Or…do you? Despite saying that she tried not to be egregious about it, there does seem to be more than a little glee in Rebeck’s writing about the rewriting. Something there seems to speak to the bulldozer dictator reputation, the one she insists was being ‘a good general’. I’d want to work under a showrunner who knew they would sometimes have to rewrite me. I would shudder to work under one who thought it was fun and took pleasure in it. Most sane showrunners I know are delighted when a script doesn’t need to be rewritten, because of all the time and work it saves.
But am I wrong to feel this way? After all, this is supposed to be an essay on ambition – and though it’s meandering and defensive in parts, it does speak to the ambition part of things, and maybe she’s just speaking the truth, that she had fun rewriting people? Maybe I can’t criticize her for just speaking her truth…but I feel like that truth is something separate from ‘I did everything right and was fired unjustly.’ Plus, I’ve known a lot of showrunners and studied countless more, and the most successful ones always say (and truly believe) ‘you will be saved by your writers’ room’, not ‘man, I loved rewriting those dummies’. Your mileage may vary. It’s also worth noting that, five years on, she doesn’t say, ‘I wish I’d done x or y differently’. There’s no reflection to go with the ambition.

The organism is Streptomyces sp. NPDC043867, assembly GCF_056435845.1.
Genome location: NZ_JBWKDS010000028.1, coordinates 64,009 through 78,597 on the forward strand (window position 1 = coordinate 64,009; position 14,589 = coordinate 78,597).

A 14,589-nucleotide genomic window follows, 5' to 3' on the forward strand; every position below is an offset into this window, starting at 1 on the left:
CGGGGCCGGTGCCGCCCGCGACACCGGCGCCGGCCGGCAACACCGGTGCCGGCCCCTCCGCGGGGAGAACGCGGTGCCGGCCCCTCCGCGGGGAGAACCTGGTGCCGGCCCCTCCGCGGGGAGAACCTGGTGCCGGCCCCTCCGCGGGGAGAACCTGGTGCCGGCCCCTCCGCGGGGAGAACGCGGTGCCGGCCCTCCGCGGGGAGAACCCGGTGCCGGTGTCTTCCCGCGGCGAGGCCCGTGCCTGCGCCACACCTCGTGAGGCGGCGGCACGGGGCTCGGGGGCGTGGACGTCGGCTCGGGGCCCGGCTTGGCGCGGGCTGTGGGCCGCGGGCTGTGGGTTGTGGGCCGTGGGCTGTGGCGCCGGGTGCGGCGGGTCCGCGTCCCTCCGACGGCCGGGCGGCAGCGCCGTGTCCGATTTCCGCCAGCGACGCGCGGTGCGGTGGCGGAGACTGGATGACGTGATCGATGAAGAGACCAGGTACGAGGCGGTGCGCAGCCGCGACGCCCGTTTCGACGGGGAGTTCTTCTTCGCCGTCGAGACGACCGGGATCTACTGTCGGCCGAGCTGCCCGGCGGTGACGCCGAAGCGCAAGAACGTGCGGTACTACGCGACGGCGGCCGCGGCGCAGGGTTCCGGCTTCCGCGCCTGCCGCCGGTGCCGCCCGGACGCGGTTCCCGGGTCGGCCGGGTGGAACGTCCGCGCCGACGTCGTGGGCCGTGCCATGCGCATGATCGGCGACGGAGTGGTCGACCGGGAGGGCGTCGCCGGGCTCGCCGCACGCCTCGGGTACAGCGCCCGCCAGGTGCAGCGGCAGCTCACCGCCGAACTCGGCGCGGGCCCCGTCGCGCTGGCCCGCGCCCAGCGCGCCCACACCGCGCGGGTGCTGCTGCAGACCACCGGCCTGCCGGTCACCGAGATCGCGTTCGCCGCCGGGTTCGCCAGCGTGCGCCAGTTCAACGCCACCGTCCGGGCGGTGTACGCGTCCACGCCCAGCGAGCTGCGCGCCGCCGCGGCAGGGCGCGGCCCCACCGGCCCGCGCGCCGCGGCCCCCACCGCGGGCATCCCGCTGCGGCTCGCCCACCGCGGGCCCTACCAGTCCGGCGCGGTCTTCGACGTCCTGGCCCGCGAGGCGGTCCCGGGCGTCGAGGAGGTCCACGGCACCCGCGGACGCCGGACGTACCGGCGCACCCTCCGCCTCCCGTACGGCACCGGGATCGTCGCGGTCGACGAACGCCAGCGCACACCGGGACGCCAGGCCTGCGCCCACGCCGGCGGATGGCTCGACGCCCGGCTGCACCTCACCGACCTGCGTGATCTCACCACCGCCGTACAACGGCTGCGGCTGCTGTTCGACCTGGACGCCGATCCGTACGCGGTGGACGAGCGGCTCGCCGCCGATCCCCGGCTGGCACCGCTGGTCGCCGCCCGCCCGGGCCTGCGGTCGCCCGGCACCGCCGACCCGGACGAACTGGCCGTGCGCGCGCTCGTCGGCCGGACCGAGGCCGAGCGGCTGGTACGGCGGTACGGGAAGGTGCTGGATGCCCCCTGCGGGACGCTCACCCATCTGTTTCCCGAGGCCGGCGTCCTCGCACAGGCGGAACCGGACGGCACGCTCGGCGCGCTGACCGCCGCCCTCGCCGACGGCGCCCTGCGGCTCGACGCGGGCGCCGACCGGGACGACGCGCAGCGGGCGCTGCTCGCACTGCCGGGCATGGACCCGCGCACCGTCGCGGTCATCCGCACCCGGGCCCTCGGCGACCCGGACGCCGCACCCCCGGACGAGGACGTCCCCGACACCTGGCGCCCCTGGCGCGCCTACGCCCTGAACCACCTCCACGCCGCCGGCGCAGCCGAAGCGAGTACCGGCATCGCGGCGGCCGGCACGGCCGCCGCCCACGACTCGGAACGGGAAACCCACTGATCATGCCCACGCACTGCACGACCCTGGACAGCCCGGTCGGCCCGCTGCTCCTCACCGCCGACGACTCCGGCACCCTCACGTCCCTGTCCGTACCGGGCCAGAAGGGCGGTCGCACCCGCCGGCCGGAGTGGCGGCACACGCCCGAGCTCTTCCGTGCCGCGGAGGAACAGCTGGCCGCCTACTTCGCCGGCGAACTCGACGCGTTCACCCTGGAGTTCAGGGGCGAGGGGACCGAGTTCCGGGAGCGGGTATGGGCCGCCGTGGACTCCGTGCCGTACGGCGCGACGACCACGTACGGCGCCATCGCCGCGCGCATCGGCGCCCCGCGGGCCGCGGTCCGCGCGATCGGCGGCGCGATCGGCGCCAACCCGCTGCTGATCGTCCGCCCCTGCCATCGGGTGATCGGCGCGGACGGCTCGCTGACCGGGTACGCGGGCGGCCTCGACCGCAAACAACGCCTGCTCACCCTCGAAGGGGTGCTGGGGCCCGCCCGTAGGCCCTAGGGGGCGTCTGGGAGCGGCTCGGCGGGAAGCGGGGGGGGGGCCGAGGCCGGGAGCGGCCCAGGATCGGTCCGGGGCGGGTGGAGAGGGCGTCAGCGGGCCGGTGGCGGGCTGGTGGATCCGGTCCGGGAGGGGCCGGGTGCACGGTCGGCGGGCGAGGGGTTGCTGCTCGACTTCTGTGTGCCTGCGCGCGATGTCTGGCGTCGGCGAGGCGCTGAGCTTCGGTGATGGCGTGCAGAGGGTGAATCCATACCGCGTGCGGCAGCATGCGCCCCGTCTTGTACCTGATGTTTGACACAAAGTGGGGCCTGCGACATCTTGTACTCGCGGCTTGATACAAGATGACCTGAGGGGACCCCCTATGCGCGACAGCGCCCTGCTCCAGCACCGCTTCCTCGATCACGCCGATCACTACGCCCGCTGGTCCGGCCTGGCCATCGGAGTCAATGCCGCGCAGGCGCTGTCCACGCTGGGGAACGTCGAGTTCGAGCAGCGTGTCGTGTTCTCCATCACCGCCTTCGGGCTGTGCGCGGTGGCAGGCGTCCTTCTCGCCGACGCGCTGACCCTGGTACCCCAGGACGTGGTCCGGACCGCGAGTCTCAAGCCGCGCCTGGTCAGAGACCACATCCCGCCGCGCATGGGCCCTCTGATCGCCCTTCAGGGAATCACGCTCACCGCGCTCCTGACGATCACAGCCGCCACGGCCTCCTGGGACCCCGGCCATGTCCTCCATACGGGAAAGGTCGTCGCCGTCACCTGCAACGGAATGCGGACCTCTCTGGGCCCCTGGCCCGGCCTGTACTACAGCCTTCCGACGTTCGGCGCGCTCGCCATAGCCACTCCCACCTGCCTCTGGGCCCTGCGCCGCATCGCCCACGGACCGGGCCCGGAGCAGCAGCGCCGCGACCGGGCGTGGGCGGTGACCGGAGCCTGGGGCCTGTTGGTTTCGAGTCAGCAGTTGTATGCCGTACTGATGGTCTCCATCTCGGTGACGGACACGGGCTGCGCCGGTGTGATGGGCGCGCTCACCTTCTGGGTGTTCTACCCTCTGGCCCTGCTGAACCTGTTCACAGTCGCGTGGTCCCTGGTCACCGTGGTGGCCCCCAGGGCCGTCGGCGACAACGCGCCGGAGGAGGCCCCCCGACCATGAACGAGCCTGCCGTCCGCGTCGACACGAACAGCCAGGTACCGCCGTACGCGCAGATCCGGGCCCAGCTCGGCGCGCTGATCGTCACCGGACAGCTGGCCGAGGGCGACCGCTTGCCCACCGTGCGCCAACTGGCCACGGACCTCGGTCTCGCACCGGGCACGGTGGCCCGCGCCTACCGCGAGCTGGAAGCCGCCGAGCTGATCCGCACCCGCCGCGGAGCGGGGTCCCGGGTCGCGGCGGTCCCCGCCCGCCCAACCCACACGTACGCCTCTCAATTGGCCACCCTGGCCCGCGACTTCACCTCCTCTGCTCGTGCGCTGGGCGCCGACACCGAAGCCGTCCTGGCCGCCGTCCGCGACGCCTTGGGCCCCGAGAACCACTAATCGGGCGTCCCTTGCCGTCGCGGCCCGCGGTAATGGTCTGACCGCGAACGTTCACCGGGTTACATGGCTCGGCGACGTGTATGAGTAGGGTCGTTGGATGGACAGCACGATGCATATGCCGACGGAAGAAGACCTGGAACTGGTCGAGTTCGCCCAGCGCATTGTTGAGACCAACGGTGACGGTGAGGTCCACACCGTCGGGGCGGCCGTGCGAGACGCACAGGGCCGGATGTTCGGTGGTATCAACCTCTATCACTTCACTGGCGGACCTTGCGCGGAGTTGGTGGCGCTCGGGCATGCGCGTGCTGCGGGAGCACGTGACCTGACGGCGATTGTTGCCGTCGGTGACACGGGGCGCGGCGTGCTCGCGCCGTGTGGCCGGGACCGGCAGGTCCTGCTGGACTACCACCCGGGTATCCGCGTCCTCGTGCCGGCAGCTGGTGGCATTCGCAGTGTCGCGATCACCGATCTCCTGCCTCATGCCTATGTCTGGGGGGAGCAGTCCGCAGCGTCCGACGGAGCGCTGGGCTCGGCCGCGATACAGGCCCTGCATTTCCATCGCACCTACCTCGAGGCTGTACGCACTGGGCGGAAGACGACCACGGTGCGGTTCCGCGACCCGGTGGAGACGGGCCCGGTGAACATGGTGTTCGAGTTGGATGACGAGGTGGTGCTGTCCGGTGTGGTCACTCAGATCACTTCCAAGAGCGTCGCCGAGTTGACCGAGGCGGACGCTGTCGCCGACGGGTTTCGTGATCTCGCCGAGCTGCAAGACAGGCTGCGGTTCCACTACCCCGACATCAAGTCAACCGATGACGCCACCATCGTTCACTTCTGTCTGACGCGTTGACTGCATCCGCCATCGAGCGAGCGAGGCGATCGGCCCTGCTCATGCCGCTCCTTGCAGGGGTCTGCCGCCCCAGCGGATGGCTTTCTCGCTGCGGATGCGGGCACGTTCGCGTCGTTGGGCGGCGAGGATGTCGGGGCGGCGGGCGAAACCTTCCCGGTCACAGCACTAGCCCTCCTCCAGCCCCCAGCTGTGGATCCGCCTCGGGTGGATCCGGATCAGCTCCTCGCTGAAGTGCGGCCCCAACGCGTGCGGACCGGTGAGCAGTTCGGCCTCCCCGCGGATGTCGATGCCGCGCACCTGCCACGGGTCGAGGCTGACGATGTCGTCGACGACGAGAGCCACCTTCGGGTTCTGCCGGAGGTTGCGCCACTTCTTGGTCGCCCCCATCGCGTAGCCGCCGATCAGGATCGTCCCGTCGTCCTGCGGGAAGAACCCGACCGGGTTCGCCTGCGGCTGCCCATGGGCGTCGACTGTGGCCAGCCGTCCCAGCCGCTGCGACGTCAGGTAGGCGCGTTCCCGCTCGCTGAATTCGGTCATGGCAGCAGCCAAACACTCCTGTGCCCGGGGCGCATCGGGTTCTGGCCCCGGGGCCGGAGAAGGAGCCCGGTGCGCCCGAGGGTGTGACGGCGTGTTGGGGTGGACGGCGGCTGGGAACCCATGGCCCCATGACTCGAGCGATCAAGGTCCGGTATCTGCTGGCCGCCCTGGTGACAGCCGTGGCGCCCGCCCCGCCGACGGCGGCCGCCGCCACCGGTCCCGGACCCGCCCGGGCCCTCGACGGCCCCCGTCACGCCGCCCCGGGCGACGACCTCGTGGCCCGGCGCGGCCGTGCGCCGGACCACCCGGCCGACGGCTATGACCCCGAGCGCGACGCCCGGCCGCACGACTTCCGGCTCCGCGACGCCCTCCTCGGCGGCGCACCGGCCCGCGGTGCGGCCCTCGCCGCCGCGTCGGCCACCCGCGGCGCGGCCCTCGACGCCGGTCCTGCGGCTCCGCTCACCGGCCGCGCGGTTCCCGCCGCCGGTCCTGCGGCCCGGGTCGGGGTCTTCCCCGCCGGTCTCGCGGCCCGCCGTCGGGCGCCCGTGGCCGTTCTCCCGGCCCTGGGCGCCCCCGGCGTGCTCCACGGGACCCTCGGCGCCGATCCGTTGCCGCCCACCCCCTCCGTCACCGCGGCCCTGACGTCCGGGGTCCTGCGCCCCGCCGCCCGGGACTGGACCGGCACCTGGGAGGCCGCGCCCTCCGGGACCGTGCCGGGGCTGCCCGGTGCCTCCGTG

My thoughts and feelings here are absolutely aided by a 2013 BuzzFeed article with information from several staff/crew members from the show about what went down. If you were one of those people emailing me back in the day, all “Why can’t I look away from this show”, then this is for you, and you will read it several times over, combing it through for juicy details about Ellis, bar mitzvahs, and ‘Red Neck Woman’.